Tuesday, 28 September 2010

Three Sussex Churches and a pub.

Last Monday I re-visited the church at Worth for a closer look around inside.

St Nicholas Church at Worth is one of the oldest in the country dating back to Saxon times. Parts of the church probably date to between 950 and 1050 AD, including nearly all the walls of the Nave and three magnificent arches within the church.

The central arch at the east end of the nave is thought to be one of the largest Saxon arches in existence, at 22 feet high and 14 feet wide.

This view shows the arch to the north transept.

The two Saxon windows on the north side are unique in that there are no other known examples in the nave of any church... According to the Worth Church website (http://www.worthchurch.co.uk/) ‘They were set at a great height for a purpose. In the troublesome times through which the church has lived, especially pre-conquest, almost every church was used as a place of safety to which people could flee for sanctuary afforded by solid walls of probably the only stone building in the district. Such high windows offered further protection making it difficult for marauders to gain access’

The archways of the north and south doorways are characteristic of late Saxon work. Some say that the arches were created in this form so that a horseman could ride into the building, make obeisance to the altar or pray, without dismounting, and then ride straight out of the opposite door without turning his mount. The north (or devil's) door was filled in many years ago (see picture above), but the south contains a smaller door.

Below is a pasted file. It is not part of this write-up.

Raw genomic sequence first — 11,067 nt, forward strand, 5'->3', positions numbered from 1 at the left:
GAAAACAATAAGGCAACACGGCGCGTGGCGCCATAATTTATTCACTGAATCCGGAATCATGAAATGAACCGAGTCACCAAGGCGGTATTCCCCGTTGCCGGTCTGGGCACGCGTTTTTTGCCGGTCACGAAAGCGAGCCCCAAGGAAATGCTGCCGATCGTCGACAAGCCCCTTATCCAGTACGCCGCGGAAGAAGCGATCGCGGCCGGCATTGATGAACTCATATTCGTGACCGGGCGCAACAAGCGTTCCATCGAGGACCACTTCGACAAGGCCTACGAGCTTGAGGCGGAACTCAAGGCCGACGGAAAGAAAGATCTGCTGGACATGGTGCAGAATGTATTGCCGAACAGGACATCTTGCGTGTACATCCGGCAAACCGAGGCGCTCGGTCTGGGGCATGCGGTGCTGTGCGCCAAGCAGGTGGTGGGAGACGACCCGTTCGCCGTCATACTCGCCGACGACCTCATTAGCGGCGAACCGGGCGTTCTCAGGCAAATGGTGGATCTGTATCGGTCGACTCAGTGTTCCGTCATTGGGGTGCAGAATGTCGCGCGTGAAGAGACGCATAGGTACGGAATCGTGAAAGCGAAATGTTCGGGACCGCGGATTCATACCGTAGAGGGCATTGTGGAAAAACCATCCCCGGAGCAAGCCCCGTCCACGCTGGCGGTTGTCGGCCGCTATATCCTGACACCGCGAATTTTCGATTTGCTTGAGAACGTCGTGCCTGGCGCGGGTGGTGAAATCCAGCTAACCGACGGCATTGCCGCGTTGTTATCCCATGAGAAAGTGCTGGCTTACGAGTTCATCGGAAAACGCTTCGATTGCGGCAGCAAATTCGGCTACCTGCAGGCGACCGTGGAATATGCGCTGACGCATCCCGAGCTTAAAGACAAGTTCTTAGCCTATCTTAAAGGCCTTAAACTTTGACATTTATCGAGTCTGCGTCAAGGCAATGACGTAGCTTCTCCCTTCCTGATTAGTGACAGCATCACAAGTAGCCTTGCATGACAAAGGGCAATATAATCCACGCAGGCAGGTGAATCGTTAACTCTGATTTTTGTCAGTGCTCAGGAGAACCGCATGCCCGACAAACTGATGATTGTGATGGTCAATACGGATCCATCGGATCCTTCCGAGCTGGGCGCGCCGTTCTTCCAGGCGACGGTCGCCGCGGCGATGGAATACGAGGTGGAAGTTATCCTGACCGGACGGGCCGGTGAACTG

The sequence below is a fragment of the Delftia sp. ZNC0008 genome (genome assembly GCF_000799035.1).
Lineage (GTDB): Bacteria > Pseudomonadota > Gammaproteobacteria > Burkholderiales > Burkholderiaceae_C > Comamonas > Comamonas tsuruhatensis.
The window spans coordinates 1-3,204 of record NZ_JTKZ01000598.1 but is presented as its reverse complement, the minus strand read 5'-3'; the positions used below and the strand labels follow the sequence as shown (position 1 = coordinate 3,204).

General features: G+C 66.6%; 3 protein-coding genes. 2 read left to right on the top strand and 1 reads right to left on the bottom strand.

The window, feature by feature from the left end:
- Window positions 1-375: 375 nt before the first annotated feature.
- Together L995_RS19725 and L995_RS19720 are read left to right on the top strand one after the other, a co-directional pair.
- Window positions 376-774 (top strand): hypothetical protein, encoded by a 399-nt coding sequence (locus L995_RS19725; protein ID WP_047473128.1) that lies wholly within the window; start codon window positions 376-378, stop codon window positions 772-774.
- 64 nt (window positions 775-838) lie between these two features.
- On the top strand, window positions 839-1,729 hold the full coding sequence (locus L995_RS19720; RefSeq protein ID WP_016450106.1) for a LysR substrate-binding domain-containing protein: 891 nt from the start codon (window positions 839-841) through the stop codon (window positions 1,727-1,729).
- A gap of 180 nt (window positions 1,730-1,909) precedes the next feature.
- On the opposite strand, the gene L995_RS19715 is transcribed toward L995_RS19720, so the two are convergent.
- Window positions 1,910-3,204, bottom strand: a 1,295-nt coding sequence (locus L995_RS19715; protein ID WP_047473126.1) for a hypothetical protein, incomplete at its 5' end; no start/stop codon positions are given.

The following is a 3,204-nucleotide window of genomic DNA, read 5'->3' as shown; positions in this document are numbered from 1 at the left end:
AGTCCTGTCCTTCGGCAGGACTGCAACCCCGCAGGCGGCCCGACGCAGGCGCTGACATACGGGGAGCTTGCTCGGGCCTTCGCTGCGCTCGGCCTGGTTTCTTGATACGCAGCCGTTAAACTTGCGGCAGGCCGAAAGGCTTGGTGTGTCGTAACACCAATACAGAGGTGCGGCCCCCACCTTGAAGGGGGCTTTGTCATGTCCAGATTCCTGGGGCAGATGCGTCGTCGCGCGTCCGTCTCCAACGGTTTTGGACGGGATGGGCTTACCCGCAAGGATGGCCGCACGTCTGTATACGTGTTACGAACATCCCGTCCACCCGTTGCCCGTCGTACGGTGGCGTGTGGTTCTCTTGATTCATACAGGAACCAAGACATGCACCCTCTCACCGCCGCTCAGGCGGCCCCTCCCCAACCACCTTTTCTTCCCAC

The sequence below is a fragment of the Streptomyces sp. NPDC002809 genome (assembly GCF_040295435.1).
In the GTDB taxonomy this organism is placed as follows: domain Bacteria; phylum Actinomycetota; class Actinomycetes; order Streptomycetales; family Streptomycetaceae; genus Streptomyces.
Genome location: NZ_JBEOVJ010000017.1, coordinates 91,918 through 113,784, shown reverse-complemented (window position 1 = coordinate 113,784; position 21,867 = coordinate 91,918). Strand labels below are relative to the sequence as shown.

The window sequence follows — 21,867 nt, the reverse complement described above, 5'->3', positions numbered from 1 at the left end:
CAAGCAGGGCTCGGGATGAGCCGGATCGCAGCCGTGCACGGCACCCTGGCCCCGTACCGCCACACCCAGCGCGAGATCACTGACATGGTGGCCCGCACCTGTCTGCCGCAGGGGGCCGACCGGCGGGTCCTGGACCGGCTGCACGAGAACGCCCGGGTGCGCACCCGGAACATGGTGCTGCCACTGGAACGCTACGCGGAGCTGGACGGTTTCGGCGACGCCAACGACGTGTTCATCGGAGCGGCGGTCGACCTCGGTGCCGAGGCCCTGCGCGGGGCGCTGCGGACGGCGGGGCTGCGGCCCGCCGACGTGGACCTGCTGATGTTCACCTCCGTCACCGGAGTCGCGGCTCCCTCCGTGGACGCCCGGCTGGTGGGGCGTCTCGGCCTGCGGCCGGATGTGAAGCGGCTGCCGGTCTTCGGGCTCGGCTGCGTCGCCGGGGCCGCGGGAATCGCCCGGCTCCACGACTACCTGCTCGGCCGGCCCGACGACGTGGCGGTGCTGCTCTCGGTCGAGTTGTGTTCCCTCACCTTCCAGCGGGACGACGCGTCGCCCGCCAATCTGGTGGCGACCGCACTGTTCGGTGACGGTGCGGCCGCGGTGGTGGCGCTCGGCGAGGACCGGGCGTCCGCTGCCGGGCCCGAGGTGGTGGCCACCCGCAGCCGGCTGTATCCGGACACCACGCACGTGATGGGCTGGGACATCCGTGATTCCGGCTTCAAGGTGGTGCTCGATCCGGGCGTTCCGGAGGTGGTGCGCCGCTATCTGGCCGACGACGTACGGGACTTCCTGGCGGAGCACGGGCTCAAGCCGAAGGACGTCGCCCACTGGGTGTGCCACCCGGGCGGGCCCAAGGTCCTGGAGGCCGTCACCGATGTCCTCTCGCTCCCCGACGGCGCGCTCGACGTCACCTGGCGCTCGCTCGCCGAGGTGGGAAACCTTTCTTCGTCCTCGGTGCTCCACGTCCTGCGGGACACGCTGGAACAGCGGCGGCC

This picture shows the south doorway from the outside with the third high level Saxon window (on the left) similar to the two in the north wall.

St Peter's Church, Ardingly. The present building dates from the 14th century (1330-1350) and was restored during the Victorian era. The church is built in the Decorated Gothic-style and has been listed at Grade I. The porch dates from about 1500. Unfortunately it was locked when we visited.

St Mary's Church, Balcombe. The oldest part of the church (what is now the south aisle) dates back to the 13th Century whilst the tower was built later in the 15th Century. St. Mary’s was restored The church including the nave and chancel were enlarged in the mid-19th century. It is Grade 1 listed.

The Half Moon in Balcombe where I had a very nice bacon and brie baguette spoilt only by the aroma of bleach from some very enthusiastic cleaning.

On the wall hung a poster which caught our eye.

Cree Indian Prophecy:

"Only after the last tree has been cut down,
Only after the last river has been poisoned,
Only after the last fish has been caught,
Only then will you find that money cannot be eaten."

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